Life-giving water turning a bane for our city streets

Source: The Hitavada      Date: 17 Jun 2018 09:59:18


“The way our cities get crippled and sink under knee-deep water even after a short spell of rain, it looks we are living in 17th century where even basic drainage and pumping facilities are pipe dreams. And that in a country whose drainage system was exemplary and ahead of its times way back 5000 years ago as seen in the urban planning of the Indus Valley cities,” feels Anshuman Bhargava State Editor of the MP Editions of The Hitavada.









AFTER the parching summer, monsoon is greeted across the nation with hope and solace. But the same monsoon rains become a reason for worry and disgust once our cities start getting inundated. It is India’s bane and irony that despite the life-giving monsoon showers that bless our fields in their bounty, we end up hating rains. The month of June that starts with drops happiness ends in disdain by August. In these two months, our streets and lanes become slimy, filthy, smelly, puddle-ridden, potholed and slushy. We loath to walk on these roads even as we have few options to exercise.

They remain this way for months on end before the municipal workers languidly try to resurrect things by removing the garbage and patching up the craters as we wait for the same story of chaos and water-logging next year. No long-term plan is drawn up to set things right forever. We wait year after year for some solution but nothing comes up except false promises and stopgap arrangements.

Lack of funds is a staple excuse that is brought into use whenever there is heightened demand for the basic facilities of life. We are convinced and pacified but no one knows how life will be next monsoon. No one expects a miracle, given space and resource constraints we grapple with, and the attitude of our leaders that we know, but perhaps there is no civilised country in the world where even the basic run-off and sewerage facilities are in such bad shape.

The way our cities get crippled and sink under knee-deep water even after a short spell of rain, it looks we are living in the 17 th century where even basic drainage and pumping facilities are pipe dreams. And that in a country whose drainage system was exemplary and ahead of its times way back 5000 years ago as seen in the urban planning of the Indus Valley cities.

How could we slink back so much in time in an era of such aggressive technological progress of the 21st century? For one, our population has grown uncontrollably and our cities are choking. None of the cities was planned to anticipate such humungous surge of people in a span of 20-30 years.
They are now flabbergasted and in grave want of total realignment of the drainage and water storming system that is decades or even centuries old. Realignment and relaying of pipelines and de-silting of nullahs and drains is a lengthy and complex process that not only needs multiple permissions and coordination between departments but also carries legal implications and poses logistic challenges since most of our cities have grown haphazardly in disregard to land use patterns and ecological necessities.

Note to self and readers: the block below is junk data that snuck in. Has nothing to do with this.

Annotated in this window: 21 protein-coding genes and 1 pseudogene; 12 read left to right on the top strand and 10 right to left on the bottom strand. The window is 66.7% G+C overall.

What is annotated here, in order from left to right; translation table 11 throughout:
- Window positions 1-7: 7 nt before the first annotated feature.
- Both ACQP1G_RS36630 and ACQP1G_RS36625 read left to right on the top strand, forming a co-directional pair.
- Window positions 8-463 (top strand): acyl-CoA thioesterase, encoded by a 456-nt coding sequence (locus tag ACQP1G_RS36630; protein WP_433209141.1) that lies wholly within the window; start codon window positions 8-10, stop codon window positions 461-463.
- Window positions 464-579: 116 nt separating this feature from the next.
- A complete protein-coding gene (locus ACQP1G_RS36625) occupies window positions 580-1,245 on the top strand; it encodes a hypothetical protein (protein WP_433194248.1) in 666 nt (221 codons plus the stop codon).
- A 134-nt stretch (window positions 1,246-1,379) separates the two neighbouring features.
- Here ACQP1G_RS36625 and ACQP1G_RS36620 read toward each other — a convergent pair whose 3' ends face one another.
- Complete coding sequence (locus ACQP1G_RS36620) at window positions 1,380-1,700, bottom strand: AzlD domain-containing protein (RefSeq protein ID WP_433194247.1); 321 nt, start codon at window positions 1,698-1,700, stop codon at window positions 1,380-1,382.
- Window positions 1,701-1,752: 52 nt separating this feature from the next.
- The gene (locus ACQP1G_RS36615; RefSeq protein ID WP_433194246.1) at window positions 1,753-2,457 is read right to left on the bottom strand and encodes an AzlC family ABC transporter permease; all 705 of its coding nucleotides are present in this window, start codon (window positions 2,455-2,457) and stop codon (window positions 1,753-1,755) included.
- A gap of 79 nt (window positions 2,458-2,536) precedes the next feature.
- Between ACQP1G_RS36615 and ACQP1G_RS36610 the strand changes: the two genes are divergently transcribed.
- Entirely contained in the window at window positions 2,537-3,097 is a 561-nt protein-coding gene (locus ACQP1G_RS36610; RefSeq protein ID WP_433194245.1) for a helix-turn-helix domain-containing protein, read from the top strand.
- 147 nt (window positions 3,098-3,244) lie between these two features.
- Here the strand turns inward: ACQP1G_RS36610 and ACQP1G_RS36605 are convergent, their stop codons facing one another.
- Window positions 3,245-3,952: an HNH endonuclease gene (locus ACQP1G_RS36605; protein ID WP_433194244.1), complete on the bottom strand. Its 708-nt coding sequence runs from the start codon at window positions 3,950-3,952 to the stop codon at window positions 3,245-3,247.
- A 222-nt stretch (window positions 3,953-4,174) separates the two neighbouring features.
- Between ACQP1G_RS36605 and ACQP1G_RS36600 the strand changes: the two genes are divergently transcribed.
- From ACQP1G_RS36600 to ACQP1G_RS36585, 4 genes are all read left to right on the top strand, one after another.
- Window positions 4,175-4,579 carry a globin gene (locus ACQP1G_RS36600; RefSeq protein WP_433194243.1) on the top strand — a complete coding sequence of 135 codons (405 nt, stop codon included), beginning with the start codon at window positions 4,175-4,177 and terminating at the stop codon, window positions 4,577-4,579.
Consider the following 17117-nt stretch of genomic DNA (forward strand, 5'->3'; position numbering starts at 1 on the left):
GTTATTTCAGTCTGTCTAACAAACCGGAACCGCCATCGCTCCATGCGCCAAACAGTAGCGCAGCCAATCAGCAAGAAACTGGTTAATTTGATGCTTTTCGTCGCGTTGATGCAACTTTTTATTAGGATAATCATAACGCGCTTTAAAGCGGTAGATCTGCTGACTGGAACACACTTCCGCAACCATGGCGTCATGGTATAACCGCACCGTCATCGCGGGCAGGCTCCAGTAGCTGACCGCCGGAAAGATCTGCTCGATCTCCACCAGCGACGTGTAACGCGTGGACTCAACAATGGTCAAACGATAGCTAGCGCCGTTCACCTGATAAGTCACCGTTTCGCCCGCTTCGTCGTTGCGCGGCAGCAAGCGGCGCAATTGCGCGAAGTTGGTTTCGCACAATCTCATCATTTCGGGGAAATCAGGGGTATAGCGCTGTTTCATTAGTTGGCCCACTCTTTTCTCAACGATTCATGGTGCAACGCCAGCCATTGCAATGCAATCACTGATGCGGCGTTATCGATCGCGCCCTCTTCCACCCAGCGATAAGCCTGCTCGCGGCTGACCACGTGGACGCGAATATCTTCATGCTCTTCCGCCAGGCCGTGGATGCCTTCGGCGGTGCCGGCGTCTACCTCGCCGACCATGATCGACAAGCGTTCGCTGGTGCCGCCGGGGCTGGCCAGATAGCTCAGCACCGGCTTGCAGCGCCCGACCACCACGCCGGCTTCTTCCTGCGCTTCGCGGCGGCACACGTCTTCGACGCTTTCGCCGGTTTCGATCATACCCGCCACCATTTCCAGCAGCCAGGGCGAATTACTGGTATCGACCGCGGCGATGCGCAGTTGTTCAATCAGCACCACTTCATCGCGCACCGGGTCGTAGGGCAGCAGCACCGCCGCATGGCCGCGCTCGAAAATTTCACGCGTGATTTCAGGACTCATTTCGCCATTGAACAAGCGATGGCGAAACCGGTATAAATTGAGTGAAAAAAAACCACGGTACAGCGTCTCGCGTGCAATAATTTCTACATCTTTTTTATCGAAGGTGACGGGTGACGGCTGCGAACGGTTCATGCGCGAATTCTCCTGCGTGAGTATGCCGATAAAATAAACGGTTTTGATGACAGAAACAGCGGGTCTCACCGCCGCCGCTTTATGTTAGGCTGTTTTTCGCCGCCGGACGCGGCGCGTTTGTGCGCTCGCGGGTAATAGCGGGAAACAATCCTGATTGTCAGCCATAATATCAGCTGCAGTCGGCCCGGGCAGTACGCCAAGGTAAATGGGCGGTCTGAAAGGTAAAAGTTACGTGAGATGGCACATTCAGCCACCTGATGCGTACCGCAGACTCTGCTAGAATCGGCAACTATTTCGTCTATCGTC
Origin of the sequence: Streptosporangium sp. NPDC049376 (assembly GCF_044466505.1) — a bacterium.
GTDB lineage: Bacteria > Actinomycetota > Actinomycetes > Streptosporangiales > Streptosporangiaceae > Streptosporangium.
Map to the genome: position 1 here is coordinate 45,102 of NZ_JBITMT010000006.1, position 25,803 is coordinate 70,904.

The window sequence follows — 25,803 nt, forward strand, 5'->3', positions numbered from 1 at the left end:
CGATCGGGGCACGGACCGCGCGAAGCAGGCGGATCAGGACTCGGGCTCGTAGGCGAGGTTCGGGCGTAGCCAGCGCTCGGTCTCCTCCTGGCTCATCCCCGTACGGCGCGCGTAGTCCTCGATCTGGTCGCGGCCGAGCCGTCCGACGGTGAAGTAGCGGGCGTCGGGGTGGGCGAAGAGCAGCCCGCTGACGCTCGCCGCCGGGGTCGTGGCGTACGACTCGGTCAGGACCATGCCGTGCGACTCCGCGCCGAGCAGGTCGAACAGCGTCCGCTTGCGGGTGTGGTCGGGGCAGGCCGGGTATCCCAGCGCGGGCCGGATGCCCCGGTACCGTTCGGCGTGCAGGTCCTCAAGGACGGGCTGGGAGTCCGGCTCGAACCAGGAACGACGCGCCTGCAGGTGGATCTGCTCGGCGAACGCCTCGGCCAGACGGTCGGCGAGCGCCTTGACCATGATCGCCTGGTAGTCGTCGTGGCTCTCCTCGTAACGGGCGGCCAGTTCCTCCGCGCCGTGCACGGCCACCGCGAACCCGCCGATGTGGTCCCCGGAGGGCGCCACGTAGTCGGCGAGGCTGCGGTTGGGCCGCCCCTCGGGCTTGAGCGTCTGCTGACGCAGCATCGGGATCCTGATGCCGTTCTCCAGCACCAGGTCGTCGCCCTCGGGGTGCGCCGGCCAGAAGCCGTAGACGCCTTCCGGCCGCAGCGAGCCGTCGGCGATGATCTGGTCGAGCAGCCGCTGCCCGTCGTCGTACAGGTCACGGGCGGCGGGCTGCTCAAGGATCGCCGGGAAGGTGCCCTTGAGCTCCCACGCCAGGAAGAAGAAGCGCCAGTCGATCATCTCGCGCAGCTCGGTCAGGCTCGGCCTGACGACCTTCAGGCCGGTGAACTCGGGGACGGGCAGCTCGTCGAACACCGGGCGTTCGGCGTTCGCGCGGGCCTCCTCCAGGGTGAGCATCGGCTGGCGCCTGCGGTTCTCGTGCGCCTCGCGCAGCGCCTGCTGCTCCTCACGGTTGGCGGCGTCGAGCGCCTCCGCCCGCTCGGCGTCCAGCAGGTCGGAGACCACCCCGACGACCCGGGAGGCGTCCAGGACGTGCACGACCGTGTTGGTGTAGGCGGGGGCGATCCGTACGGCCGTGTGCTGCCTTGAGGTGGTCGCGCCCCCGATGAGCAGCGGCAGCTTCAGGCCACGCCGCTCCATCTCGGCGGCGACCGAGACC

To re-plan a city it needs large-scale displacement and reconstruction. Technically speaking, it is well-nigh impossible to find out some effective, tangible and sustainable solution to our water-logging problem that at times takes ominous proportions. It is too late in the day to turn back the clock and start things anew.

Water-logging and submergence of large areas of the city is not a Madhya Pradesh-specific scenario. We see most of our cities from Hyderabad, Bengaluru to Guwahati, Agartala, Kolkata, Mumbai and Delhi suffering the same fate year after year. A little rain throws life out of gear and causes loss to the tune of millions by way of the beating business, tourism and communication have to take. No one seems to have any plan up his sleeves to change the situation.

Every spell of rain turns the main thoroughfares of cities into rivers and houses into swimming pools. Every year thousands of people living in low-lying areas are marooned due to flash floods. Unfortunately, even the new areas being developed in city peripheries are not being built adequately equipped to handle rain exigencies.

Even a comparatively newer and planned urban scape like Gurgaon has to bear water-logging following just a couple of hours of rain. Things like the right incline, angling and gradation of roads are not given their due place and priority.

The specificities of the channels/chambers mandatorily needed to carry water away from collating on the streets are not given much importance in planning or implementation. Moreover, in most cities landfill is rampant and the end of ravines, ditches, small valleys and the natural streams to give way to roads and buildings have also led to the loss of the traditional depositories and sinks where water could flow or get absorbed. Most of the lakes have died or rather systematically plundered.